Retailer intends program to reach 3/4 of U.S. population by year's end
Target has completed expanding its next-day delivery service, Target Restock, nationwide and reduced its fees.
Now available coast to coast, the ecommerce service is also less expensive to use: $2.99 per order, no membership fee required, with all orders free for Target REDcard purchases. It previously cost $4.99 per order.
Guests choose from an assortment of 35,000 popular essentials, from cleaning supplies to baby products, adding up to 45 pounds of merchandise to a box and finalizing the order online as late as 7 p.m. The box will be delivered the following day.
Orders are fulfilled through nearby stores, which are used to “speed up delivery and pick-up options for guests.”
“Target Restock is another way we’re making life easier for our busy, budget-conscious guests,” said Dawn Block, Target’s SVP of digital. “Our guests love the speed and convenience of the service. And now that Target Restock is an even better value, we think the service will become increasingly popular.”
In addition to ordering with a click, guests can use their voice to order through Google Assistant via Google Home smart speaker or a smartphone with a Google Assistant app.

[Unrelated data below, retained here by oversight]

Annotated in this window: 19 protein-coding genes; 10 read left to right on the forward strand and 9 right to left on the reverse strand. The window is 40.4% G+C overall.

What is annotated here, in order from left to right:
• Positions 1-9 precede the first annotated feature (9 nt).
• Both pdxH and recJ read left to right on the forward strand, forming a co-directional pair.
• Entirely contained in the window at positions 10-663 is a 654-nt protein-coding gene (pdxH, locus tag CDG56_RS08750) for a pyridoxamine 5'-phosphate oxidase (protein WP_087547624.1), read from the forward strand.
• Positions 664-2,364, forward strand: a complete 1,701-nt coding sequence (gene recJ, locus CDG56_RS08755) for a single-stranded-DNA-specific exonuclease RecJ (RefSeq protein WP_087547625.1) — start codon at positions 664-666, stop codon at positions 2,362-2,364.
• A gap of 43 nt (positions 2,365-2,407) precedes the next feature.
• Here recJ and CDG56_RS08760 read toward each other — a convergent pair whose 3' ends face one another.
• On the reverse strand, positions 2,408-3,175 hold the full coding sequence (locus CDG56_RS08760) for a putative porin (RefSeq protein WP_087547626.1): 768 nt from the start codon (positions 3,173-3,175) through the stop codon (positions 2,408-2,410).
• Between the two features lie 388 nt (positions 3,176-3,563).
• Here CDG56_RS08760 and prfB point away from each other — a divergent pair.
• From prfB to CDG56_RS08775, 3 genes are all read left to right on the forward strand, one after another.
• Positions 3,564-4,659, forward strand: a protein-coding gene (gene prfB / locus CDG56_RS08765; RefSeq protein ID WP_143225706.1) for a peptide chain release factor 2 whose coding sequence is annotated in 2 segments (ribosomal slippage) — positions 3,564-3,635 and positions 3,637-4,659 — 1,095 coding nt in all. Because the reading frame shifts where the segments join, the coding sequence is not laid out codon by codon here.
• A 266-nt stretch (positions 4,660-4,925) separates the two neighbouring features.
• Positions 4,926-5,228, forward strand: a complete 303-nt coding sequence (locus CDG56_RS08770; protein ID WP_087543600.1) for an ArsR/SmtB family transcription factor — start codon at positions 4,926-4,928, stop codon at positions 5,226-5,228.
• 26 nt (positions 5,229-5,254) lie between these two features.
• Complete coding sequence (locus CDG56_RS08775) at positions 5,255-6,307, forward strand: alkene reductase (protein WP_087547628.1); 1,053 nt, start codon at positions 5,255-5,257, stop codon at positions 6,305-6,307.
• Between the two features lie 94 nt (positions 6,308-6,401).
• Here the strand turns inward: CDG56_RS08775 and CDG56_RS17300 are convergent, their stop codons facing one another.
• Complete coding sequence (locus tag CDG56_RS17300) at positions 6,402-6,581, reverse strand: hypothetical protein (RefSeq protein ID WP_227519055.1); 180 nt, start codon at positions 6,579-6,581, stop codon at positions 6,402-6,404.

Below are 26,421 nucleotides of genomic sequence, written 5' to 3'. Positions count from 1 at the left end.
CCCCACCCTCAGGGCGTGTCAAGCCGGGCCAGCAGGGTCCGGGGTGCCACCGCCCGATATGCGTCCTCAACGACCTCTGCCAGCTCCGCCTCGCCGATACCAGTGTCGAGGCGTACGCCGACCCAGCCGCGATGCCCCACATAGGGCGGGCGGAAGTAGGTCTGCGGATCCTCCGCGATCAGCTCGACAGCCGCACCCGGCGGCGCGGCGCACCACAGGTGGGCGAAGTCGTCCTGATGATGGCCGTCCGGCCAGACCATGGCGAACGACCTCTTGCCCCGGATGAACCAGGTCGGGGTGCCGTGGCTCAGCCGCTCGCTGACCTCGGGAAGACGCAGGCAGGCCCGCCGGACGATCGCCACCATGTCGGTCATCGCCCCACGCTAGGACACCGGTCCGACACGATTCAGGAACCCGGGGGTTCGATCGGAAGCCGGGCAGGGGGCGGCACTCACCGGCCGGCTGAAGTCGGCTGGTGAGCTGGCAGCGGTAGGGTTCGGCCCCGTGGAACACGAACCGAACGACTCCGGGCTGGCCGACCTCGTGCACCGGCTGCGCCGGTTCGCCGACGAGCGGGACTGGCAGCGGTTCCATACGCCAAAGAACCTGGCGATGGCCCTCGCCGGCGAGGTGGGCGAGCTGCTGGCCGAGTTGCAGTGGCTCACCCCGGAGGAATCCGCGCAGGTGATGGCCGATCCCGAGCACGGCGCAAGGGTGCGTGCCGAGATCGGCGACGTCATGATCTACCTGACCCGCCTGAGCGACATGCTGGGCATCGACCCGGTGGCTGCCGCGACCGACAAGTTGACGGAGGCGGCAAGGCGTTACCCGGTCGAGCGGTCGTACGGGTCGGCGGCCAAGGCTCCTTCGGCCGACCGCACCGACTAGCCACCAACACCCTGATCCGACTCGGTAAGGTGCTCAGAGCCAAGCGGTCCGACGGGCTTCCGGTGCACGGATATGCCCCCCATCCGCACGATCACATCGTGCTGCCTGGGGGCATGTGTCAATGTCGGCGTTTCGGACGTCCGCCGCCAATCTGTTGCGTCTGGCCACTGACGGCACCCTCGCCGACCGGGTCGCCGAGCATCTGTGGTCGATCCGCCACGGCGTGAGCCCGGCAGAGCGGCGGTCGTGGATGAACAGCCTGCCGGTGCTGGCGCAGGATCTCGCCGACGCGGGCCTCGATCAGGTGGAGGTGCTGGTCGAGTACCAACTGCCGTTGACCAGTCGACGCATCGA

Target began testing Restock last May in its hometown of Minneapolis, with the aim of expanding after the summer trial. Last month, it announced its plan to expand the program to more than two dozen markets, with the intent on covering nearly three-quarters of the U.S. population by the year’s end.
The expansion furthers Target’s commitment to building out its omnichannel program as competition heats up. Last month, the retailer expanded same-day grocery delivery to Colorado and also grew its click-and-collect reach to 270 stores throughout the South and southeastern United States, part of an effort to offer the service at nearly 1,000 stores nationwide by the year’s end.
Target’s omnichannel ramp-up comes at a time when most food retailers are putting their own in place – and many already have one fully developed. According to Progressive Grocer’s 2018 Annual Report, which released last month, 59 percent of food retailers are either getting started with an omnichannel program or in the process of executing a strategy, while 28 percent have a fully operating one in place. Only 12 percent currently have no plans for omnichannel.